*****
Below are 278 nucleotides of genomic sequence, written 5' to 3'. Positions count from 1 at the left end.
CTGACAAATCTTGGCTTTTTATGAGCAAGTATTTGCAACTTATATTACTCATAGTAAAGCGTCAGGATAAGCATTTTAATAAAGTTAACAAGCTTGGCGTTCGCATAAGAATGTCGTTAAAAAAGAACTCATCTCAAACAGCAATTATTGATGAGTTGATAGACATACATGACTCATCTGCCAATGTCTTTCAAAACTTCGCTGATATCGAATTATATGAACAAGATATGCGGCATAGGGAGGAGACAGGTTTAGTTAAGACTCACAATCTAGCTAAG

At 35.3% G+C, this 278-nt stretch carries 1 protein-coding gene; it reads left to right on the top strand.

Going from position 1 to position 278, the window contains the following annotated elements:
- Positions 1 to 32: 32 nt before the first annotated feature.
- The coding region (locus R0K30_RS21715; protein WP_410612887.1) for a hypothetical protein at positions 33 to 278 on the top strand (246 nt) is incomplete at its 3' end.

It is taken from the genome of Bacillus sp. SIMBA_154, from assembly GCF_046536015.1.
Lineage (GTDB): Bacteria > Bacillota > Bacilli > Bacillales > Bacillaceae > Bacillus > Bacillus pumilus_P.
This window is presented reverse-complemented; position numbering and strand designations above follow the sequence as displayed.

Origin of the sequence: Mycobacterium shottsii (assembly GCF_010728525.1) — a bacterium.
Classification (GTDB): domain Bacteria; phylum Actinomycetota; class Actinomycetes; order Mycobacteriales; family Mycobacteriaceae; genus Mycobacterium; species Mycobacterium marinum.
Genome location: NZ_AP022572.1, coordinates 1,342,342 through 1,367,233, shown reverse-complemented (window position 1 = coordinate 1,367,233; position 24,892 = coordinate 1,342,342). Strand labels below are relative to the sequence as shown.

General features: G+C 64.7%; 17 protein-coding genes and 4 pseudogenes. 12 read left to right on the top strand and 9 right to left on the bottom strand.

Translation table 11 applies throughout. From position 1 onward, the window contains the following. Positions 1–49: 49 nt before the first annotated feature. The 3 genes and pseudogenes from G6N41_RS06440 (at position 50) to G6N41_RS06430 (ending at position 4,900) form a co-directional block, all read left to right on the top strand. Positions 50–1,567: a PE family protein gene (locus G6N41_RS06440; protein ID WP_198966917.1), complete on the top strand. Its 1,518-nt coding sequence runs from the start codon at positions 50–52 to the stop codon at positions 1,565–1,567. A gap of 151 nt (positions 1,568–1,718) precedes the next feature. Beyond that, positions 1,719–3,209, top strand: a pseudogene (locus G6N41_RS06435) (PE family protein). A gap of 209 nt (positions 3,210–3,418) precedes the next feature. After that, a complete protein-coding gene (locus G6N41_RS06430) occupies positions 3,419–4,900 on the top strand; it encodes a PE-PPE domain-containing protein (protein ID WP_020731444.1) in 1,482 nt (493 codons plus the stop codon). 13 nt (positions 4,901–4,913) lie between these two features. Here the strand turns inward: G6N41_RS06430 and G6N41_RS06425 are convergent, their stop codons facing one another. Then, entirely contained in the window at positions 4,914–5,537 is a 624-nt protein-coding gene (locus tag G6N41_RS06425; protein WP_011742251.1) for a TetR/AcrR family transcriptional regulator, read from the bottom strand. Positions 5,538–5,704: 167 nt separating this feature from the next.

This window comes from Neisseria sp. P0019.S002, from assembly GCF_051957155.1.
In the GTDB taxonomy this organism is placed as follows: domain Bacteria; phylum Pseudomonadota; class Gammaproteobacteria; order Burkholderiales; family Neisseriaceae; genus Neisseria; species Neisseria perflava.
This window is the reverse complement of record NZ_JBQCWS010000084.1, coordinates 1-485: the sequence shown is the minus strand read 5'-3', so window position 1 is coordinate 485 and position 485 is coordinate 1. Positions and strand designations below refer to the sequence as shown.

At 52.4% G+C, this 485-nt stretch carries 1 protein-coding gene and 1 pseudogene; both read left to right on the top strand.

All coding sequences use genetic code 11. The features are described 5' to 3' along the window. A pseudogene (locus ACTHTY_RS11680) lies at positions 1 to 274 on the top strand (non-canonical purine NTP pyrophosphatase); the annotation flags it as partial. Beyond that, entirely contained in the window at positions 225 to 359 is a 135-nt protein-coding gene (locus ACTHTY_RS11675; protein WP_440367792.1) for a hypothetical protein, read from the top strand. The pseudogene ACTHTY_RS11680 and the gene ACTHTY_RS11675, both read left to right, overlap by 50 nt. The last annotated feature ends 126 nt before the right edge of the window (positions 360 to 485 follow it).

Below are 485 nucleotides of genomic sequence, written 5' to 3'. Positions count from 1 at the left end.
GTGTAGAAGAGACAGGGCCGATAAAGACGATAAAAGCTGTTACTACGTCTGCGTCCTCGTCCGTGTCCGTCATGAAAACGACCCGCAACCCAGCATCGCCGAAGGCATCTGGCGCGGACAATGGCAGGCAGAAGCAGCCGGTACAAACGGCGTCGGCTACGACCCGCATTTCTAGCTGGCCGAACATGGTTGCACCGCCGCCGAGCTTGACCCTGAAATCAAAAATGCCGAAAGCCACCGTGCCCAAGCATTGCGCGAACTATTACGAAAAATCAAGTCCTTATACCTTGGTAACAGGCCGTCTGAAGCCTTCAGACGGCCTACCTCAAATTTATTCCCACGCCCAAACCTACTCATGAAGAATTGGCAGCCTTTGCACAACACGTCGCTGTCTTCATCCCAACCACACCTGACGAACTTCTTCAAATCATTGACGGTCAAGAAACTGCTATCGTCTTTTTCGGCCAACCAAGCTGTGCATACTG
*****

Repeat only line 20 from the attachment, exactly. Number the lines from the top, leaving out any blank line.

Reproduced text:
Below are 485 nucleotides of genomic sequence, written 5' to 3'. Positions count from 1 at the left end.